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Posts Tagged ‘Gill Dawg Marina’

Spring term at the College had ended, and I desperately needed a get away! Don’t get me wrong; I love my job. However, the time had come to pull out my river guide books and my map and find a

A Quiet Day on the Cotee

A Quiet Day on the Cotee

new paddle destination. I selected the Pithlachascotee River on the west coast.

It has taken me several years to get around to paddling the Pithlachascotee River—or the “Cotee” as those who know it well refer to it. I love the winding, twisting, secluded rivers—drop me in the swamp with no humans for miles around, and I’m happy. Much of the Cotee is an urban river, flowing through the town of New Port Richie—with the houses and busy boat traffic that accompany a wider, urban river. Thus, the delay.

So, I paddled the Cotee on a Friday morning, and I managed to avoid human contact almost completely. I put in at the James E. Grey Preserve–renting a kayak from Gill Dawg Marina (They dropped off and picked up!). I headed east, towards the river’s source, curious to see how far I could paddle before the fallen trees forced me to turn around.

The blackwaters of the Cotee flow about 25 miles from its source to the Gulf. The five-mile paddle from the Rowan Road Bridge to the Francis Avenue City Park is the official canoe trail. I planned to travel from the Preserve, east to Rowan Bridge and beyond, and then turn around and paddle west past my put in to the Francis Avenue City Park, and then, back to the Preserve.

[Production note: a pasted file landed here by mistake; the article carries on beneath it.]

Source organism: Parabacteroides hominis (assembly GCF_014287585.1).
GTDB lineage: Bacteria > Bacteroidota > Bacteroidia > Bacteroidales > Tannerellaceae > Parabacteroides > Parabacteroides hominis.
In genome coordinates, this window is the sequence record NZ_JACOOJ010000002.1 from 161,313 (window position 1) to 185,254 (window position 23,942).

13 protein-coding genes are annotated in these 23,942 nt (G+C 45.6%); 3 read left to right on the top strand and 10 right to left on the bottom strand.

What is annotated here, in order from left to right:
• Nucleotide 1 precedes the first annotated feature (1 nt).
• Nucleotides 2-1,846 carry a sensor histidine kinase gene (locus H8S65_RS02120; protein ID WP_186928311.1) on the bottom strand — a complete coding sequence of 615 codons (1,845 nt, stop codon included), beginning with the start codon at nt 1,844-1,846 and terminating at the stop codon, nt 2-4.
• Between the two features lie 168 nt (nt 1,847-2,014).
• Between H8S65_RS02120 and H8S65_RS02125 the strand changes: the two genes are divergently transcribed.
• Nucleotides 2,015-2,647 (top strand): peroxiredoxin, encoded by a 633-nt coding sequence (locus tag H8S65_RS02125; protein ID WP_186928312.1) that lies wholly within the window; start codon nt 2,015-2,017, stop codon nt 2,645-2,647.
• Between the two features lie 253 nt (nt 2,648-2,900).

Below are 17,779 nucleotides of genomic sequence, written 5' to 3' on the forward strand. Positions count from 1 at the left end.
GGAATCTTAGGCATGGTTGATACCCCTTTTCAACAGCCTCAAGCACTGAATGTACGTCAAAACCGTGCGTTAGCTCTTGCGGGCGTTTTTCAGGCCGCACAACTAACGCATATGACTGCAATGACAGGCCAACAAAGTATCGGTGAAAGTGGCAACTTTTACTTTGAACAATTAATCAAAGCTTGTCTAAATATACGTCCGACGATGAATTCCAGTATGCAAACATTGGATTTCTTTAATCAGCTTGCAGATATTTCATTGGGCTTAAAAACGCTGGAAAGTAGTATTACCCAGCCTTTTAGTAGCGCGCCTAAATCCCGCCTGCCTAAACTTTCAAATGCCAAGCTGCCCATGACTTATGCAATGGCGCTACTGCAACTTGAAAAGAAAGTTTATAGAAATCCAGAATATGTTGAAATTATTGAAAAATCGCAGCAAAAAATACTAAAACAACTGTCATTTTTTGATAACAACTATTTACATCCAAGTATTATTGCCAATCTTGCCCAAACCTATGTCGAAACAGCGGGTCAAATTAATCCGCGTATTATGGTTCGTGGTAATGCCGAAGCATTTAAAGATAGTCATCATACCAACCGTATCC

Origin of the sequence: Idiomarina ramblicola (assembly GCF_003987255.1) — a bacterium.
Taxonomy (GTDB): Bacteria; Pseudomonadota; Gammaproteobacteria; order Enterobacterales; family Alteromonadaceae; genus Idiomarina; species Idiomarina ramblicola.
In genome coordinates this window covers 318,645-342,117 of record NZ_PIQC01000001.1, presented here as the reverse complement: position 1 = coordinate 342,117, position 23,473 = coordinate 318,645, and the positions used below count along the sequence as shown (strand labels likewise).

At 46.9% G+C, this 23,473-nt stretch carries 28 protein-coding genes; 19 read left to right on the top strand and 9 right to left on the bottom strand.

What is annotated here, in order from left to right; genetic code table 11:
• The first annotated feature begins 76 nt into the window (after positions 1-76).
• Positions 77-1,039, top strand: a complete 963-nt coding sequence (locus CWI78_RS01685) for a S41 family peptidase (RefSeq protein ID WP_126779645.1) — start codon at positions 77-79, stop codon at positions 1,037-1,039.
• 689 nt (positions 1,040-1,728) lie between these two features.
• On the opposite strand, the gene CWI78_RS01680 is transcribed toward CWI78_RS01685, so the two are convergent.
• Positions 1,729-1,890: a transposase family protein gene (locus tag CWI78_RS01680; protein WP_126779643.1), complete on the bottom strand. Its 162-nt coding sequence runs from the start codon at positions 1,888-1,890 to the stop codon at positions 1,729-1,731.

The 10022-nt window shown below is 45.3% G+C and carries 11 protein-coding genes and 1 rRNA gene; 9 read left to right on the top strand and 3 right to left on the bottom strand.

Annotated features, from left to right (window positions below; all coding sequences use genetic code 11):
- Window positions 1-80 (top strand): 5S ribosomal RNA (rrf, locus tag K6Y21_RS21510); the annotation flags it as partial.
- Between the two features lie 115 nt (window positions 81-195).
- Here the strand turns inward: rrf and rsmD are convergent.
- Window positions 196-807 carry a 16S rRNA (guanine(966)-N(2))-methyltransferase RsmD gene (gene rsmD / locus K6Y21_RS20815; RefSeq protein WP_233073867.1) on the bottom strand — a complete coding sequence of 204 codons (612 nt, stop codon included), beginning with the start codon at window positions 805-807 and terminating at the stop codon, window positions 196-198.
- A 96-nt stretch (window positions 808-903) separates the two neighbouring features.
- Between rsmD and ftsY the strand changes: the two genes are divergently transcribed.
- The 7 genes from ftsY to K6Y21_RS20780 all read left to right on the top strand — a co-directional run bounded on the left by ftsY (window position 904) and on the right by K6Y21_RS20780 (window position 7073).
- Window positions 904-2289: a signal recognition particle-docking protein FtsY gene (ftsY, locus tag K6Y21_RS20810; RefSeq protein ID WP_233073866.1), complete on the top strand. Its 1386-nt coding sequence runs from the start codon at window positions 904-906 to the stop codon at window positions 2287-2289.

I found the portion from my put-in at the Preserve to the bridge (east) and beyond, challenging—but lots of fun! I made the bridge in about 20 minutes and was able to paddle for another 30 minutes before I was forced to turn around. Along the way, the trees and brush dusted me with twigs and webs as I scrapped between fallen branches. I got stuck on submerged logs several times, and I was grateful to be in a sit-on-top kayak and able to hang my legs outside the kayak to shove myself off (a pretty picture, I know!).

A Heron on the Cotee

A Heron on the Cotee

I saw little wildlife as I paddled—an occasional heron and a few turtles sunning themselves. Fish jumped around me in the murky waters. Heading west, the canopy disappeared, and the river widened and took on an estuarine quality, tall sea grasses lining the banks. Once I reached the Francis Avenue City Park, I made my turn and paddled back to the Preserve.

 

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